|Publication number||US6729599 B2|
|Application number||US 10/179,701|
|Publication date||May 4, 2004|
|Filing date||Jun 24, 2002|
|Priority date||Jun 26, 2001|
|Also published as||US20020195579|
|Publication number||10179701, 179701, US 6729599 B2, US 6729599B2, US-B2-6729599, US6729599 B2, US6729599B2|
|Inventors||A. David Johnson|
|Original Assignee||Tini Alloy Company|
|Export Citation||BiBTeX, EndNote, RefMan|
|Patent Citations (4), Referenced by (51), Classifications (13), Legal Events (5)|
|External Links: USPTO, USPTO Assignment, Espacenet|
This application claims the benefit under 35 USC §119(e) of U.S. provisional application serial No. 60/301,222 filed Jun. 26, 2001.
Field of the Invention
This invention relates in general to liquid control valves of micro size.
It is a general object of the invention to provide a new and improved valve of micro size for use in controlling the flow of liquids.
More particularly, it is an object to provide a one-time opening microvalve for use in applications such as blood sampling.
FIG. 1 is a cross section view of a micro valve of one embodiment of the invention.
FIG. 2 is an enlarged cross section view taken along the line 2—2 of FIG. 1.
In the drawings FIG. 1 illustrates a valve 10 of micro size in accordance with one preferred embodiment of the invention. Valve 10 is shown as adapted for controlling a liquid, such as blood, that is contained in a processing chamber or other volume, not shown. In such an application the valve would be actuated into a one-time opening mode that establishes a flowpath for allowing a blood sample to flow from the chamber.
Valve 10 is a component of a printed circuit (“PC”) board 12. The PC board is formed with flow channels 14, 16 having respective ends 18, 20 for directing the liquid to and/or from the processing or other chambers. The channels emerge through respective openings 22, 24 in the top surface of board 12. One channel can provide a flow inlet into the valve and the other an outlet.
The principal components of valve 10 comprise an insert or valve body 26, composite actuator beam 27 and compliant member 29.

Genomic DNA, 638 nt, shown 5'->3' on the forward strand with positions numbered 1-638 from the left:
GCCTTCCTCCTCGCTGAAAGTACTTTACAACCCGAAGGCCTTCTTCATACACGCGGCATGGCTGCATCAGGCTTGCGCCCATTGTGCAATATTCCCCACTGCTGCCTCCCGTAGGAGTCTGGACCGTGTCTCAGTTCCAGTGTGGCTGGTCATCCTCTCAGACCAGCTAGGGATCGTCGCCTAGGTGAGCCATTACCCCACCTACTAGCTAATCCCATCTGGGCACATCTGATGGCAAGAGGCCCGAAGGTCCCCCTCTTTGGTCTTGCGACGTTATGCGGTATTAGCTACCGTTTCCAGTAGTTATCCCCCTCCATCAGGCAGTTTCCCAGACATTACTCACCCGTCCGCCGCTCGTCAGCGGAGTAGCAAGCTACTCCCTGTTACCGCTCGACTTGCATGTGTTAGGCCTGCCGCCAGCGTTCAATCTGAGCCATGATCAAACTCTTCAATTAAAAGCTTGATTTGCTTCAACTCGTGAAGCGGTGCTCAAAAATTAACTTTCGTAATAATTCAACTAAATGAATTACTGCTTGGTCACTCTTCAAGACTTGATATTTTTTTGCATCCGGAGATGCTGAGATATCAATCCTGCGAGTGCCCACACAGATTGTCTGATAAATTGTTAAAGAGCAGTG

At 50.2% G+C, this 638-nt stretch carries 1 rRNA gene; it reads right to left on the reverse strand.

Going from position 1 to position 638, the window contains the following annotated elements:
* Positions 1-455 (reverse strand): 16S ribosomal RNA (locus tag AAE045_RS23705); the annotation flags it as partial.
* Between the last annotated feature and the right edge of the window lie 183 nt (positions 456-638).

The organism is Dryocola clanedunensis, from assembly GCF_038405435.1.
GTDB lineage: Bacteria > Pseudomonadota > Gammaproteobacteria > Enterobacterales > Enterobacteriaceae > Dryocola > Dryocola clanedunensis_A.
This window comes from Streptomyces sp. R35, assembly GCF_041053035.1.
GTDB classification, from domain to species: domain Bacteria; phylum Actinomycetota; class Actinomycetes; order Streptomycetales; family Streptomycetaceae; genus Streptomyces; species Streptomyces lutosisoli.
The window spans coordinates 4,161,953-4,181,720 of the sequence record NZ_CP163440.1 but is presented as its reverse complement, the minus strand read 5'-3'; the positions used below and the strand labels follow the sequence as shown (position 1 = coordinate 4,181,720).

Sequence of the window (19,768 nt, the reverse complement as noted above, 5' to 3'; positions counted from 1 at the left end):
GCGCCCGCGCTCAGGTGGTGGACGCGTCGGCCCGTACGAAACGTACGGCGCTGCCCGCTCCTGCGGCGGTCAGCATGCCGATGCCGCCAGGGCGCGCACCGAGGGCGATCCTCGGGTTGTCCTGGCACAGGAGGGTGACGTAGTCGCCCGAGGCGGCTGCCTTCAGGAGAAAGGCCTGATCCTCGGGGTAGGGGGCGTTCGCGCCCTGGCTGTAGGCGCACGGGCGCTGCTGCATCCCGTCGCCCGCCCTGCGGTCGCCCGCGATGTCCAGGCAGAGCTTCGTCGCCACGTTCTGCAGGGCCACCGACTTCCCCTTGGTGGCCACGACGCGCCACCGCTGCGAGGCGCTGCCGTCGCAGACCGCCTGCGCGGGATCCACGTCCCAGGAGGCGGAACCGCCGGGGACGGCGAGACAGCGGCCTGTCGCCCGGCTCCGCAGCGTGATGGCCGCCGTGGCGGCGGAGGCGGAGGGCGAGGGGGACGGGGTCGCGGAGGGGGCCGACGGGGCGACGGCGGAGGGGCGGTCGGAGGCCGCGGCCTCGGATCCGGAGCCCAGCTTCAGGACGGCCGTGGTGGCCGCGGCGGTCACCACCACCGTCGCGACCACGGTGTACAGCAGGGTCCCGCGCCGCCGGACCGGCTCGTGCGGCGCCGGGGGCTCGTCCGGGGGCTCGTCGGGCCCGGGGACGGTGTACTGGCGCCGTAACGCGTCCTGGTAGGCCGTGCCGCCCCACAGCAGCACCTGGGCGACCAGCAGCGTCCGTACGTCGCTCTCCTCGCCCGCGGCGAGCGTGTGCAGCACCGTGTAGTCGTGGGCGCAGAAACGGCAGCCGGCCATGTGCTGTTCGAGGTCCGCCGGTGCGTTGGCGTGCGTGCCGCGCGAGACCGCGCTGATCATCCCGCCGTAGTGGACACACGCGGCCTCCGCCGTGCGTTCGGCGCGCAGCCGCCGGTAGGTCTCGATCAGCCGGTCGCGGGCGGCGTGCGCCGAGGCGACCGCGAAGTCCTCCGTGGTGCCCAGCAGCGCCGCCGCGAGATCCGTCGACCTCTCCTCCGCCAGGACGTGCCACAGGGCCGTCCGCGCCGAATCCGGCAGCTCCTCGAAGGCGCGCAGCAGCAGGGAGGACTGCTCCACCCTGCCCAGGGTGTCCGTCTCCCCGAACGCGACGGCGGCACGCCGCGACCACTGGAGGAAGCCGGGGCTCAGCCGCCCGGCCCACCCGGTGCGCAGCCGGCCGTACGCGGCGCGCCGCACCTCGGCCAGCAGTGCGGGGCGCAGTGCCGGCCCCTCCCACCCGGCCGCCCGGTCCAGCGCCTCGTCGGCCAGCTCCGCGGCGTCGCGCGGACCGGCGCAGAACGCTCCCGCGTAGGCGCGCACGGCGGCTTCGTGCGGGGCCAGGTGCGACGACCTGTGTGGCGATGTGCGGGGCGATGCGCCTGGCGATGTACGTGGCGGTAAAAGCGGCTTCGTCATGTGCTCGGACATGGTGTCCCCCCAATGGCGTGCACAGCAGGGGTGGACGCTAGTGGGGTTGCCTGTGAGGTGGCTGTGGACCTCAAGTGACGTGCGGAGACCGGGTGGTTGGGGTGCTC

Insert 26, which can be injection molded from a suitable plastics material, is attached by means such as an adhesive layer 28 to the top of the PC board. The insert is formed on its bottom side with openings 30, 32 which are in register above the PC board with openings 22 and 24. The openings 30, 32 lead to a pair of ports 34, 36 which are precisely located and accurately formed to provide a good fluid-tight sealing relationship with the bottom of actuator beam 27 for closing the ports in the manner explained below. The configuration of the insert enables the valve to be mounted on a PC board that may not be precisely made such that its surface would not be flat enough to form a good seal with the actuator beam.
The top side of insert 26 is formed with a shallow depression 38 which forms a void into which portions of the actuator beam are inserted under pressure.
Actuator beam 27 is positioned directly above the insert. As shown in FIG. 2, the beam is comprised of a thin microribbon 40 at the middle, compliant tape 42 on the bottom and heat-shrinkable layer 44 on top. Microribbon 40 is formed of a shape memory alloy (“SMA”) material, such as TiNi which is an alloy of nearly equal atomic weights of titanium and nickel. The SMA material can be made in thin film or microribbon configurations by sputter deposition in accordance the teachings of U.S. Pat. Nos. 5,061,914 to Busch and 5,325,880 to Johnson, the disclosures of which are incorporated by this reference. During formation, the SMA material is deposited in a naive state and is then “trained” to give it a shape memory property by annealing and prestraining. The prestraining stretches or elongates the microribbon from its memory shape.
As used herein in reference to member 29 and tape 42, “compliant” means that the member or tape can elastically yield to conform with the shape or contour of a surface or object against which it is pressed. The resulting compression of the member or tape causes the compliant material of which they are formed to apply an elastic restoring force against the surface or object.